Electric Cars

Smart will leave the US, Canadian markets when the 2019 model year concludes

It has sold fewer than 100 cars each month in 2019 thus far.

Good night, sweet prince.

Smart

After a decade-long run, Smart will soon shuffle off the mortal coil… in the US and Canada.

According to an official statement sent to its dealers, Smart will cease sales operations in the US and Canada at the end of the 2019 model year. Mercedes-Benz USA and Mercedes-Benz Canada dealers will provide service and parts for Smart vehicles following the automaker's departure. It's unclear how long Smart's branded dealers and service locations will stay active. Both Mercedes-Benz and Smart are parts of the greater Daimler empire.

"A number of factors, including a declining micro-car market in the U.S. and Canada, combined with high homologation costs for a low volume model are central to this decision," the statement reads. A quick glance at Smart's sales figures since its 2008 launch paints a less-than-rosy picture. Sales peaked in May 2008 with 2,695 units, but Smart has been unable to break into the triple digits in any month of 2019 thus far. In February, Smart sold just 58 vehicles.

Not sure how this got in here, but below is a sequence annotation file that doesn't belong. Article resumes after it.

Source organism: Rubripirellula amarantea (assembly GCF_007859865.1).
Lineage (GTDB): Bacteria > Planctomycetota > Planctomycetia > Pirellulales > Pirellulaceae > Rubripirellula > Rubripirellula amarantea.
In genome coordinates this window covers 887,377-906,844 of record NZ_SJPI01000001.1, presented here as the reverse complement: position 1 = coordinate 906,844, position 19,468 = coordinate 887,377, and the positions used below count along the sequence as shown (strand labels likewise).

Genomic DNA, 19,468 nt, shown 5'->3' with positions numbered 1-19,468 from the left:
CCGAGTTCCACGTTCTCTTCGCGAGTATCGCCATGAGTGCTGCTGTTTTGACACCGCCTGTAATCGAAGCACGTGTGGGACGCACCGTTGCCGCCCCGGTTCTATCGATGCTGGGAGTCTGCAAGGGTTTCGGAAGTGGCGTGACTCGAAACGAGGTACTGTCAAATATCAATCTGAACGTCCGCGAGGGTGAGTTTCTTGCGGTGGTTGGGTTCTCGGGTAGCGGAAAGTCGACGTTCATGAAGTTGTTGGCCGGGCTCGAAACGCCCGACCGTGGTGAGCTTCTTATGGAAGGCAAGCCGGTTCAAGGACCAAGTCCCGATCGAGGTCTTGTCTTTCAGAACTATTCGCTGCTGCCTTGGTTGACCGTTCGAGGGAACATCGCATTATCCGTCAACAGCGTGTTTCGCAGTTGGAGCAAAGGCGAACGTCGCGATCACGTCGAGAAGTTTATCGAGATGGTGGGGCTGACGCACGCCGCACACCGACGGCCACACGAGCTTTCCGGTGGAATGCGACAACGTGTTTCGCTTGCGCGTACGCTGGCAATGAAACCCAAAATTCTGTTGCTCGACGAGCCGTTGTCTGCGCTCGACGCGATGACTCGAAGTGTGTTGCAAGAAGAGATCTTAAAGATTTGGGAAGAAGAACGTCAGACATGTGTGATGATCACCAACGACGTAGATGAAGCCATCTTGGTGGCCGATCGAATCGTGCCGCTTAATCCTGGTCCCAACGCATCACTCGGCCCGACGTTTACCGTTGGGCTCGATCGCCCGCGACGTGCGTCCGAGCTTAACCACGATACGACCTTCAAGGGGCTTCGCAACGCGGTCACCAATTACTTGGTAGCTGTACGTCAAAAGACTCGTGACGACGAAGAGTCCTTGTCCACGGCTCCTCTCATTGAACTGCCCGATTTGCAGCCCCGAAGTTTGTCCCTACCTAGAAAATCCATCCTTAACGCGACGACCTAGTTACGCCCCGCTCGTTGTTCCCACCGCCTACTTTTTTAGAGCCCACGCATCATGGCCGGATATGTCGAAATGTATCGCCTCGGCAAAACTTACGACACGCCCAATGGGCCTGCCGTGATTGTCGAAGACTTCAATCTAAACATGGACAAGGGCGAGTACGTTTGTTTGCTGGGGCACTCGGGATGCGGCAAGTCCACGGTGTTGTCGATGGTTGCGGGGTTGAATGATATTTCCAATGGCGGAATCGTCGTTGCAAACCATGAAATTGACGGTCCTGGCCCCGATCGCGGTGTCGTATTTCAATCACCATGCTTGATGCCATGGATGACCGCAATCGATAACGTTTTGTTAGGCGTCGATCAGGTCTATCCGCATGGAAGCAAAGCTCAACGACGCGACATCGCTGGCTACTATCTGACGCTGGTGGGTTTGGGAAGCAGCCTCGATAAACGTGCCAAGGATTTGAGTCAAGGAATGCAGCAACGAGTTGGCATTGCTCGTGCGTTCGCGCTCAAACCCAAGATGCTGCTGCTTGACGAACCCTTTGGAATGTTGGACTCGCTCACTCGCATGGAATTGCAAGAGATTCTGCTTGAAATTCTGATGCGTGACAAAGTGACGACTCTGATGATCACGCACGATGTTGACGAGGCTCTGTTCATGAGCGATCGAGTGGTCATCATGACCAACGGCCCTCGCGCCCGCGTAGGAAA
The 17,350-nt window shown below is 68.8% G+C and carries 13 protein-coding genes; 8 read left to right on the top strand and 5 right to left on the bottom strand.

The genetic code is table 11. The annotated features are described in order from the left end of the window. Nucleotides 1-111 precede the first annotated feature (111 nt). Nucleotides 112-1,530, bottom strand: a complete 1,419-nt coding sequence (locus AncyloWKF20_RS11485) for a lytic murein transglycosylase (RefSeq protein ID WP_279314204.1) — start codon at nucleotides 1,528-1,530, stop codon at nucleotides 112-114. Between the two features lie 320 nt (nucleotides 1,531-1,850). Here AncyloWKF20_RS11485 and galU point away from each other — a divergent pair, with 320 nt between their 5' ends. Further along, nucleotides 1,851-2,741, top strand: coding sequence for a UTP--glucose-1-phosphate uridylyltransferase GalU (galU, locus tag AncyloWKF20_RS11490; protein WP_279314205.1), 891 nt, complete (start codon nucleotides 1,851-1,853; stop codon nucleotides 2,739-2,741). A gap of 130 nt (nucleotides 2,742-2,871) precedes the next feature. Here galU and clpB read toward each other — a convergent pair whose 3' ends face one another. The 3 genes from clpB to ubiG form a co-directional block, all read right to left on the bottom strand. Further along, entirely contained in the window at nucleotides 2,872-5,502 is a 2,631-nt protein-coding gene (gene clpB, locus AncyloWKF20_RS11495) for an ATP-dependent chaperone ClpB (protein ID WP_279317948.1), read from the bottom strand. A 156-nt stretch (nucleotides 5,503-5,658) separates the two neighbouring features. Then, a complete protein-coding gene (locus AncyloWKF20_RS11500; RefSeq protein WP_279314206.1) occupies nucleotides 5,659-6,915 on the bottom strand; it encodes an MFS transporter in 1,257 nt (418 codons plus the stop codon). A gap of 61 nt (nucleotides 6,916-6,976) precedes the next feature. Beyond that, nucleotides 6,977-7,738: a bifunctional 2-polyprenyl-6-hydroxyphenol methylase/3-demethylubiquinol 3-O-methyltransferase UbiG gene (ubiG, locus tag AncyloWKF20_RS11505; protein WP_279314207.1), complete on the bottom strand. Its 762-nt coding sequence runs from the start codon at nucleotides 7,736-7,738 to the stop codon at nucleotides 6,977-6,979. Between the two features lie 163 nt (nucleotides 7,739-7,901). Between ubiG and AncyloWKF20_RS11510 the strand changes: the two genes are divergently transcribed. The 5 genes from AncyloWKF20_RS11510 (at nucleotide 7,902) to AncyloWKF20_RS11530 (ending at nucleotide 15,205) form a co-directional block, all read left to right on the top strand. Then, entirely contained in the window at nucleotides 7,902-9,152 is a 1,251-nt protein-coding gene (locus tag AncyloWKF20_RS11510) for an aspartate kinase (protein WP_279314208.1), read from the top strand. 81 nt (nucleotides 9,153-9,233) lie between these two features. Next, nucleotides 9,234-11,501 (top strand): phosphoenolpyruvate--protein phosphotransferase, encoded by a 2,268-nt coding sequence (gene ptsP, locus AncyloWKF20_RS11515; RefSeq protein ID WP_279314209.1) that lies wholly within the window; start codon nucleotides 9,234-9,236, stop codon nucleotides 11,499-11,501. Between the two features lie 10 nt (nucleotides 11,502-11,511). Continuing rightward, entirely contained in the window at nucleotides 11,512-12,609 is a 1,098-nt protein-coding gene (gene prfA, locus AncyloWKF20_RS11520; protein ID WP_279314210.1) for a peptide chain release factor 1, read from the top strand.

Then again, with just two variants of a single model on sale in these markets, it was an uphill battle from the start. Originally, the Smart Fortwo carried gas engine, but Smart announced in early 2017 that it would only sell the Smart Fortwo Electric Drive EV starting in the 2018 model year. Our own Antuan Goodwin reviewed the 2018 drop-top Fortwo, and while he enjoyed its urban maneuverability and electric torque, its 57-mile range felt paltry compared to just about any other EV on the market.

Outside the US and Canada, though, Smart will live on. In late March, Daimler announced that Smart would be run by a new 50-50 joint venture between Daimler and Geely, the Chinese automaker that also owns Volvo and Lotus. Smart intends to launch a new EV in 2022 that will be built in China. Mercedes-Benz will remain in charge of styling, while Geely will be left to handle engineering and production.

(Hat tip to MotorAuthority's Marty Padgett!)